We were preparing not Peace only, but Eternal Peace. There was about us the halo of some divine mission. We must be alert, stern, righteous and ascetic. We were bent on doing great, permanent noble things.
Harold Nicolson, British delegate to 1919 Paris peace conference
This is not a peace treaty, it is an armistice for 20 years.
Marshal Ferdinand Foch, at the signing of the Treaty of Versailles, 1919
The memory of those who fell in the great war will be reverenced in Canada this year by the wearing of a red poppy on Armistice Day, according to plans now being formulated by the Dominion Command, Great War Veterans’ Association. The inauguration of this custom will, war veterans believe, accomplish three worthy objects: First, the custom of wearing a memorial poppy on Armistice Day; secondly, as the poppies will be sold for nominal sums, it will supply a means of providing relief funds for the unemployed this winter; and thirdly, as the poppies will be purchased from the French war orphans, it will go a long way toward the relief of distress in that country.
Canadian Press dispatch, 19 September 1921. Published in Edmonton Journal, Ottawa Journal, Saskatoon Daily Star, Toronto Globe, Victoria Daily Times and others.
On November 11th at eleven in the morning the bells of London rang out their joyous peals, for the armistice had been signed and the war was over. There was wild rejoicing in the city and the crowds went crazy with delight. But it seemed to me that behind the ringing of those peals of joy there was the tolling of spectral bells for those who would return no more. The monstrous futility of war as a test of national greatness, the wound in the world’s heart, the empty homes, those were the thoughts which in me overmastered all feelings of rejoicing.
Frederick George Scott,The Great War As I Saw It, Ch XXXV. Victory. November 11th, 1918.
Five of eight Books of Remembrance in Ottawa. WW1 book on the right.
For a few weeks this August, Great War 100 Reads is revisiting some sites, to explore additional or altered elements of remembrance.
TheMemorial Chamberin Ottawa’s Peace Tower has been a star feature in several Monday posts, for its architectural details and as home of the Books of Remembrance. The 24-foot square chamber soars up 47 feet to a fan vaulted ceiling. The 17 niches in the walls around the room are decorated with elaborate stone carvings. Three stained glass windows depict the Call to Arms, the Assembly of Remembrance and the Dawn of Peace. Architect John Pearson envisioned the space as a sacred grove with a central altar surrounded by design elements that rise to protect it. Continue reading →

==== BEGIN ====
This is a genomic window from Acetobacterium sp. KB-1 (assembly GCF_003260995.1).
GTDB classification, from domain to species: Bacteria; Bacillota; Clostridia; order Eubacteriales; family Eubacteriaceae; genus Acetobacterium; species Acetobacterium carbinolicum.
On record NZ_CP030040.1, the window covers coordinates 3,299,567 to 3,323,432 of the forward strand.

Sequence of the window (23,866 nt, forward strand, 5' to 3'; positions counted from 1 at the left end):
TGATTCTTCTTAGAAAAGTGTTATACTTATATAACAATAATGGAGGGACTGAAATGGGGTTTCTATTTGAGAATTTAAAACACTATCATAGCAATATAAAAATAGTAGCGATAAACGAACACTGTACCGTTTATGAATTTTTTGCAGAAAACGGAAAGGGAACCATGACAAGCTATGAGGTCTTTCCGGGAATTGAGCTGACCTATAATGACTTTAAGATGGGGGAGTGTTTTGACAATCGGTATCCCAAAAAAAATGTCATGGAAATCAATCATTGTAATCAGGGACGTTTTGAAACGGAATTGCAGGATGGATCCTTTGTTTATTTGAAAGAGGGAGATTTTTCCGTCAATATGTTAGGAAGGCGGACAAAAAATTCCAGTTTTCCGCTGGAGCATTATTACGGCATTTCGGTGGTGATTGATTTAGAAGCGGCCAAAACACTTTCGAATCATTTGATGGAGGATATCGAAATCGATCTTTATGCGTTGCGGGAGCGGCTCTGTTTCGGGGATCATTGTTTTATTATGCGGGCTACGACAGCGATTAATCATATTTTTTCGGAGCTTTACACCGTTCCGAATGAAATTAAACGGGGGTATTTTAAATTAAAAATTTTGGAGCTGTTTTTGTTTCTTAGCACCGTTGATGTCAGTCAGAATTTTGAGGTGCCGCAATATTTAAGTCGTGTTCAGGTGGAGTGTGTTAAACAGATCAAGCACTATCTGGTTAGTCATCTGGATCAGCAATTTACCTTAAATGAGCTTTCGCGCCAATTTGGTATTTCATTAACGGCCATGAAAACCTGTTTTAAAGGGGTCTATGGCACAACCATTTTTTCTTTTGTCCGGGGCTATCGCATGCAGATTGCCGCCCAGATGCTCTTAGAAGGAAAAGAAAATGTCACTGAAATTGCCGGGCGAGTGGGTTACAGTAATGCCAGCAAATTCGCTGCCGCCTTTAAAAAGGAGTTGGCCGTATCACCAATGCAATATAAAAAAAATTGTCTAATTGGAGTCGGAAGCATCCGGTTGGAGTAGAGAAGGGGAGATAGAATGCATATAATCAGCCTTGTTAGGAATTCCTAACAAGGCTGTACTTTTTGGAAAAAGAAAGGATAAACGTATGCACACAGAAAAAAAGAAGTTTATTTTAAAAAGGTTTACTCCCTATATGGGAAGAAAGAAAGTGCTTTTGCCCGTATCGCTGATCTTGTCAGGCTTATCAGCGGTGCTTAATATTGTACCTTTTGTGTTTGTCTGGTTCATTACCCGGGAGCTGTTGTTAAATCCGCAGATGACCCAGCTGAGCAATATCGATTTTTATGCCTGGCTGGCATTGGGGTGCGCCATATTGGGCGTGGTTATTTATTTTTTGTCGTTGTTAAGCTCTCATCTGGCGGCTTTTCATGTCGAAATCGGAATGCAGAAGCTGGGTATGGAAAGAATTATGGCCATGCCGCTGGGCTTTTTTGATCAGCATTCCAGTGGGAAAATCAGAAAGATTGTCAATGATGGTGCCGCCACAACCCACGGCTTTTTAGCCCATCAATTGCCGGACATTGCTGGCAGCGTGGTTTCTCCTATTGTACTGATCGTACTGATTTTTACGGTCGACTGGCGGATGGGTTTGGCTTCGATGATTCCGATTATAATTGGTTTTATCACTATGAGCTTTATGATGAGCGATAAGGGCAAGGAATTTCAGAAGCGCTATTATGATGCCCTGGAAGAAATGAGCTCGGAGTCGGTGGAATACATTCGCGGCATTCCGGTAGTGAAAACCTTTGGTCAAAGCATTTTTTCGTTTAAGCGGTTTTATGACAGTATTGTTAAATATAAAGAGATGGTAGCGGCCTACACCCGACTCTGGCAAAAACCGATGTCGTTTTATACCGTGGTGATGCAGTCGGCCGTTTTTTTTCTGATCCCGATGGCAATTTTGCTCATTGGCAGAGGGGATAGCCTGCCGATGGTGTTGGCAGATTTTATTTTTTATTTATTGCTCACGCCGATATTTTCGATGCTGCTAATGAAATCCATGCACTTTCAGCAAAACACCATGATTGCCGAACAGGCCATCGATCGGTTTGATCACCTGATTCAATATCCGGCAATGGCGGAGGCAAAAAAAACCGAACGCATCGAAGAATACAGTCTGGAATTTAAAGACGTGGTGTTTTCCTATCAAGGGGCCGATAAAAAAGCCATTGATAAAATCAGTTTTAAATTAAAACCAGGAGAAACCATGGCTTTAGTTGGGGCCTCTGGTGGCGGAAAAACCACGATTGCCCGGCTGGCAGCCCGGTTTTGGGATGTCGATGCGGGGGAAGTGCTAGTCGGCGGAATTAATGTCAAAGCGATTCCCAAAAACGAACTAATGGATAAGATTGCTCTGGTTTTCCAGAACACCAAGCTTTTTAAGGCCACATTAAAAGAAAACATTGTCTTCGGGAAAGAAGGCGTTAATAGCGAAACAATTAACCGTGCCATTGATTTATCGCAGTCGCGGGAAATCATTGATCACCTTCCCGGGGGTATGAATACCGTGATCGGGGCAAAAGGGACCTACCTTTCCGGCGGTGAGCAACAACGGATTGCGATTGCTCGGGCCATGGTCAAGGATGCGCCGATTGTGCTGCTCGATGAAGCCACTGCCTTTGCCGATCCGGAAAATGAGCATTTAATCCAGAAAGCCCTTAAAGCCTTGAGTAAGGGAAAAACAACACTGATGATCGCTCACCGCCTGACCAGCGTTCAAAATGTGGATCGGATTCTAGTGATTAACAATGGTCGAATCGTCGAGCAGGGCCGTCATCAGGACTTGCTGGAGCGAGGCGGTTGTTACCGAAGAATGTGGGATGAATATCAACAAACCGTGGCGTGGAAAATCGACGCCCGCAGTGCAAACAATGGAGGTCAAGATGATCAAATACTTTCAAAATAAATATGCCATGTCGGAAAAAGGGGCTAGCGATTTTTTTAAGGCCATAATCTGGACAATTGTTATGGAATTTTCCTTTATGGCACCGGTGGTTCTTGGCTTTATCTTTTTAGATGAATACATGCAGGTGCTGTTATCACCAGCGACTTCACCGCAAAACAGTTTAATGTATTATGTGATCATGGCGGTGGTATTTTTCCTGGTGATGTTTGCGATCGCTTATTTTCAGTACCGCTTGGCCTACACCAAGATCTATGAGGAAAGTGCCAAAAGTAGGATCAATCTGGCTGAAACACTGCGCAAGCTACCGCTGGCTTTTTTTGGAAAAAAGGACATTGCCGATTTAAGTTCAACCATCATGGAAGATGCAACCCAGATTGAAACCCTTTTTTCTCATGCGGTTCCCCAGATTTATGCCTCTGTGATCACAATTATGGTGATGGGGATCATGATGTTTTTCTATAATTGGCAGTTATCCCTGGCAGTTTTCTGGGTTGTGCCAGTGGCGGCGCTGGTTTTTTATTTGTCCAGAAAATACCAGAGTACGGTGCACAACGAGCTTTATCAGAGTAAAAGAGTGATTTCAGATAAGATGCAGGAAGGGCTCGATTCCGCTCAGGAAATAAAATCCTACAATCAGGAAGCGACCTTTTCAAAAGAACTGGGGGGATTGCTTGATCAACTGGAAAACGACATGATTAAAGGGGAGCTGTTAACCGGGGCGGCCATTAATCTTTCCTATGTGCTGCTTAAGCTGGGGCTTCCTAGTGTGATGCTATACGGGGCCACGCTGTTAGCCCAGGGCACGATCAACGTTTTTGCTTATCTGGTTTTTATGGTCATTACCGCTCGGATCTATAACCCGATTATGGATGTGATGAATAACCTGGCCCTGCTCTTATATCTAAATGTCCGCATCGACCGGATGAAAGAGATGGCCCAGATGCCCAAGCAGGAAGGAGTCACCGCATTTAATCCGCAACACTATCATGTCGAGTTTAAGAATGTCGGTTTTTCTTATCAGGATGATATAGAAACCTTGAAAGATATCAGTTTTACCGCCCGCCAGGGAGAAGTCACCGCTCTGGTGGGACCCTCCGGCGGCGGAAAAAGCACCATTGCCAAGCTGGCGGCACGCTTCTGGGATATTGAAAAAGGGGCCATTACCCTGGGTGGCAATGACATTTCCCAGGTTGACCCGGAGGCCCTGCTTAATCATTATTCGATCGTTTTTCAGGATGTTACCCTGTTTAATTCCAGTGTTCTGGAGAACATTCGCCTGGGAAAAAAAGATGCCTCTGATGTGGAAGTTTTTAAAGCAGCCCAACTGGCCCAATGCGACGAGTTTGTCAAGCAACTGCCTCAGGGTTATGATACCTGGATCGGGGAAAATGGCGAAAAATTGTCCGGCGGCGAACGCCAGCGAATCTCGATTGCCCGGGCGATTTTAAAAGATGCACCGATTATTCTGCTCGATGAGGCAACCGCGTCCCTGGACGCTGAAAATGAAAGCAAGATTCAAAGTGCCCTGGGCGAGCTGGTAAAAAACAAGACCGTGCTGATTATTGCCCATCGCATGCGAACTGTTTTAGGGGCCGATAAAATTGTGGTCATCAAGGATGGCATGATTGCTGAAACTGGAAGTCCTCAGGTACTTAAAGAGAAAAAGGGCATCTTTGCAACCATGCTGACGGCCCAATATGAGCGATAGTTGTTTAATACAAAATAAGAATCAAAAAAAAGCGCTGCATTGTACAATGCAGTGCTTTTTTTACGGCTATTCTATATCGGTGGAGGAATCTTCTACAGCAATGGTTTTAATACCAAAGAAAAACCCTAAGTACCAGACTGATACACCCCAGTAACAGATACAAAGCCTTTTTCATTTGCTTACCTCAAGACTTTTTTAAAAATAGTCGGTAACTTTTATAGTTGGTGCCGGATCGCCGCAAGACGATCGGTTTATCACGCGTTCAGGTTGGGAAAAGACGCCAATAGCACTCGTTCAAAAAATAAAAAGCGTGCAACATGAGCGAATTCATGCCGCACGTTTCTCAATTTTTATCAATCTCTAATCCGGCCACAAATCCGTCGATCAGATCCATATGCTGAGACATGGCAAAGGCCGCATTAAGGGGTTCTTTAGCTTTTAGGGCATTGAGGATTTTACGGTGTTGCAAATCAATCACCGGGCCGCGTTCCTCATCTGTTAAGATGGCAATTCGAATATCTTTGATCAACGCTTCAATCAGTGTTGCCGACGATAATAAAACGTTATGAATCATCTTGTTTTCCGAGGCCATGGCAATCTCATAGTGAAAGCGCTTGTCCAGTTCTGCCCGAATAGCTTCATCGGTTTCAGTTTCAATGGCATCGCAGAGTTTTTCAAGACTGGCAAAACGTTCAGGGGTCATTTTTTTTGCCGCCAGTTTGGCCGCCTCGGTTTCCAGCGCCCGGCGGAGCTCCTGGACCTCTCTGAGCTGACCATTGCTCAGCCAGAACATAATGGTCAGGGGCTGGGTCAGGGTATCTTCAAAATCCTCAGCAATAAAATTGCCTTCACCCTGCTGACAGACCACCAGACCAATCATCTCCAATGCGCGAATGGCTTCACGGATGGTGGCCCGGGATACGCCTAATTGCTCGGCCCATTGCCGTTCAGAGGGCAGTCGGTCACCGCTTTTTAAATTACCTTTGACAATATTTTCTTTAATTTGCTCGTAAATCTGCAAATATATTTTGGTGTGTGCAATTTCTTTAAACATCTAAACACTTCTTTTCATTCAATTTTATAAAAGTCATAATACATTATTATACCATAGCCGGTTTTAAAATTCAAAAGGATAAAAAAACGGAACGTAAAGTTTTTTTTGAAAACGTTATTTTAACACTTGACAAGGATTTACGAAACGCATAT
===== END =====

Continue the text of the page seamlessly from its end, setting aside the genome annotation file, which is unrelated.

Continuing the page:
Peace Tower, Ottawa (no, there is not this much snow in Ottawa on 11 November)
At the 11th hour on the 11th day of the 11th month, when the guns of the Great War at last fell silent, the fury of conflict was replaced by a deafening silence. In that fragile gap between the sounds of dying and the cries of relief, we were faced with all we had done, all we had lost, all we had sacrificed.
In that silence, we met a truth so obvious and so terrifying we swore we would never take up arms again.
“One owes respect to the living,” said Voltaire. “To the dead, one owes only the truth.”
Newfoundland Book of Remembrance, Peace Tower, Ottawa (p 65)
Merchant Navy Book of Remembrance, Peace Tower, Ottawa (p 52)
Merchant Navy Book of Remembrance, Peace Tower, Ottawa (p 53)
But now, though the War has almost passed from living memory, these men and women are still remembered: For their lives meant more than the War in which they died, and their deaths more than can be known. (Merchant Navy Book of Remembrance, English dedication page)
The lessons which the people of England have to learn are patience, self-sacrifice, and confidence in our ability to win in the long run. The aim for which the war is being waged is the destruction of German militarism. Three years of war and the loss of one-tenth of the manhood of the nation is not too great a price to pay in so great a cause.
Sir Douglas Haig, May 1916
I have many times asked myself whether there can be more potent advocates of peace upon earth though the years to come than this massed multitude of silent witnesses to the desolation of war.
George V at Tyne Cot Cemetery, May 1922
In this week of remembrance, may we learn from war as we strive for peace … and freedom and democracy and equality and justice.
Recording Angel and War Widow by Frances Loring, Peace Tower, Ottawa
Enter the Memorial Chamber in the Peace Tower in Ottawa, turn around and look up to see two sculptures by Frances Loring. In the gable tympanum is the Recording Angel, inscribing the names of the fallen in the Book of Remembrance. On the finial above is the War Widow and Children, also called Motherhood.Continue reading →